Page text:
© The Editor


It must be a relief being Ricky Gervais, still able to express a ‘controversial’ opinion yet be insulated from cancel culture by wealth; wealth is the one thing that can save you – so what’s new? JK Rowling may have become a recent target, but when a handful of anonymous authors sharing her publisher threatened to walk unless the Harry Potter scribe was dismissed, the publisher unsurprisingly stuck with their cash cow. The fact Rowling is a profitable industry in her own right spared her the fate awaiting those bereft of such a safety net, the less fortunate upon whom the pitchfork mob descends. No wonder so few dare speak out; there’s too much at stake – livelihoods to lose, hungry mouths to feed. Harder to sympathise with those who are in a position to stand up to the bullies but bottle it. They have no excuse.

Halle Berry, for example; she went for a part where she played a ‘trans’ character – cue outrage and then shameful withdrawal; cue grovelling, cardboard sign-slung-around-the-neck/hands-behind-back/please-forgive-me-my-sins apology before the Red Guard of Twitter. She’s a ‘Woman of Colour’, FFS; surely that itself should render her immune? Not so – the positions of competitors on the Oppression Olympics league table change on a virtually hourly basis, and one can’t expect a 53-year-old to keep up. Take this to the logical conclusion and picture reopened theatres staging a run of ‘Romeo and Juliet’; every night of the run features different actors playing the leads on account of them having to commit suicide for real in the final act. It wouldn’t happen, naturally, because acting is pretending, innit – like being a real woman pretending to be a man pretending to be a woman. Shakespeare did that kind of thing a lot, and all the girls were played by guys first time round.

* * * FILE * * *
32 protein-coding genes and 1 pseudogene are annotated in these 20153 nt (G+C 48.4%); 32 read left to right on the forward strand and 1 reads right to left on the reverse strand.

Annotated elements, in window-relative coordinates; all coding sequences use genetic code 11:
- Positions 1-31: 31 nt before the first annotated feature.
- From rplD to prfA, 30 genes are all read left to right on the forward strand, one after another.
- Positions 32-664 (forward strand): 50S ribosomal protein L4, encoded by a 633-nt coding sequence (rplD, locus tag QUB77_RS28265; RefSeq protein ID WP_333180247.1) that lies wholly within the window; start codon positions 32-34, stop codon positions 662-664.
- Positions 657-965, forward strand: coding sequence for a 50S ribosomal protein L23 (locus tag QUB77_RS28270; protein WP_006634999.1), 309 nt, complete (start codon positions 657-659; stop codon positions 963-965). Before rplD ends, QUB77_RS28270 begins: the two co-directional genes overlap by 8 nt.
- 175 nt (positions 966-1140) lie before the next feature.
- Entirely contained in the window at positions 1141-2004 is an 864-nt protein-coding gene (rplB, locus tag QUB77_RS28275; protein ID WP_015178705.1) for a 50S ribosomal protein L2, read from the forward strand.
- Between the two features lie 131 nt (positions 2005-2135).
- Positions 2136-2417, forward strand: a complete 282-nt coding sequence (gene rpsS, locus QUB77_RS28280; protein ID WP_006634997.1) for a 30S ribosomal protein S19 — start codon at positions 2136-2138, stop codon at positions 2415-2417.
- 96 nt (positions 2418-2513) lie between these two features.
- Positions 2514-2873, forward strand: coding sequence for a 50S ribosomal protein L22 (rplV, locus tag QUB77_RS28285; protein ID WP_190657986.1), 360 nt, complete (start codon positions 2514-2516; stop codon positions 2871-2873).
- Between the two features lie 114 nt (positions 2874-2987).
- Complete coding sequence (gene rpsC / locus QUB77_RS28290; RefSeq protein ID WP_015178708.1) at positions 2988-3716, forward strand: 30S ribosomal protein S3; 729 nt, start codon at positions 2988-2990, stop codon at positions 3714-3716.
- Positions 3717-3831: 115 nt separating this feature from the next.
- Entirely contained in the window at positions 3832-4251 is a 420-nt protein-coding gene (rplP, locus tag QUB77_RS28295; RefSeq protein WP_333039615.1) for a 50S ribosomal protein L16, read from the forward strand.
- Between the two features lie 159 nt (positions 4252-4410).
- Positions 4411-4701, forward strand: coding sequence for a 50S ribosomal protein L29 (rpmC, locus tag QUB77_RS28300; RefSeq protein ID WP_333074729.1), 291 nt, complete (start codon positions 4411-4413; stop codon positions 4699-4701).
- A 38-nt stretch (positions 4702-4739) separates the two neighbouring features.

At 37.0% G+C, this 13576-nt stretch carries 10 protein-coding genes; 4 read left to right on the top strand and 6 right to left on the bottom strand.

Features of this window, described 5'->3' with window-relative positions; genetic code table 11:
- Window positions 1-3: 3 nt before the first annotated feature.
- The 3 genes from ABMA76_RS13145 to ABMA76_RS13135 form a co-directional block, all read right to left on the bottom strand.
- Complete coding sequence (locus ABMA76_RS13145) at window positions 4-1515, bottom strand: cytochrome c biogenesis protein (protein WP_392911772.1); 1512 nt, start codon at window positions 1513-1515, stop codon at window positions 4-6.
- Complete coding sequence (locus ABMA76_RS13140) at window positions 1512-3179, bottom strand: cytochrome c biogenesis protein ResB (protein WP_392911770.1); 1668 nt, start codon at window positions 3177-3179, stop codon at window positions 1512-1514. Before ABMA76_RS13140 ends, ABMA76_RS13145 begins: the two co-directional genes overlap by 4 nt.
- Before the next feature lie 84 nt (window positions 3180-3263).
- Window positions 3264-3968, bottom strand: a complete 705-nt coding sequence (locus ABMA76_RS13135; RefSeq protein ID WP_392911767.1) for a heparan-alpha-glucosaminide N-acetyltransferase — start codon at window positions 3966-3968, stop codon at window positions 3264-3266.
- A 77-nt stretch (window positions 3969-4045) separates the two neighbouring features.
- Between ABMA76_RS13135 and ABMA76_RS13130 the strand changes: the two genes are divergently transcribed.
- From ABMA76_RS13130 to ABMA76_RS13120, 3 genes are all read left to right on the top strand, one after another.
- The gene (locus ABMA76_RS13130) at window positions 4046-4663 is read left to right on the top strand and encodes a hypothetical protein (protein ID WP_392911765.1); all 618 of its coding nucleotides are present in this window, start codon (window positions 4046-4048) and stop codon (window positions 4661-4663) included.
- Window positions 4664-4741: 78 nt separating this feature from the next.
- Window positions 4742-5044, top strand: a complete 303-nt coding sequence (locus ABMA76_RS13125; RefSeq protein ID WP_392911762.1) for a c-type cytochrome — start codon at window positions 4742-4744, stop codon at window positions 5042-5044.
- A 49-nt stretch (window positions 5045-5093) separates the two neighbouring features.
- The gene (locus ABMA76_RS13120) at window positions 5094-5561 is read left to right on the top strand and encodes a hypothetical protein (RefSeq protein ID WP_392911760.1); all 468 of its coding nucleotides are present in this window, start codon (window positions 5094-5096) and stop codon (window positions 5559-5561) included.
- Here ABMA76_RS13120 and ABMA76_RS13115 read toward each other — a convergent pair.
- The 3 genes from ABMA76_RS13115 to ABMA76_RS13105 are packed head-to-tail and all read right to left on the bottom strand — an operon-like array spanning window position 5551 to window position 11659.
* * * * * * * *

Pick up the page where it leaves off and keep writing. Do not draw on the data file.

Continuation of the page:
Ricky Gervais this week admitted ‘The Office’ wouldn’t be commissioned by the BBC today. Imagine any genuinely funny BBC series of the past that would be, though. David Brent as a character was drawn from the real world; anyone who had ever worked in an office environment had met a David Brent, just as anyone who had ever done time had met a Norman Stanley Fletcher and a Mr Mackay – or anyone who had been in the Home Guard during WWII had met a Captain Mainwaring and a Corporal Jones. All the best sitcoms ever made drew from the real world. Even a character as mad as Basil Fawlty was famously based upon a genuine Torquay hotelier whose outrageous behaviour had captured John Cleese’s imagination when the Pythons had stayed at his hotel during location filming.

But the real world is no longer the basis of comedy produced by the BBC because the people making today’s excuse for it don’t live in the real world. They live in the Woke parallel universe they imagine is the real world because every member of their clique lives in it too. They’ve yet to twig that they inhabit a little bubble that the actual real world beyond it looks at with a shake of the head and utter bemusement. ‘Woke comedy’ is a misnomer because Woke is ultimately humourless. It can no more be funny than Matt Hancock can be taken seriously. Yet it continues to be thrust upon a viewing public whilst the comedy the viewing public actually finds funny is branded as beyond the pale; if it makes people laugh, it’s evidently problematic and therefore the audience has to be re-educated and its source of laughter denounced.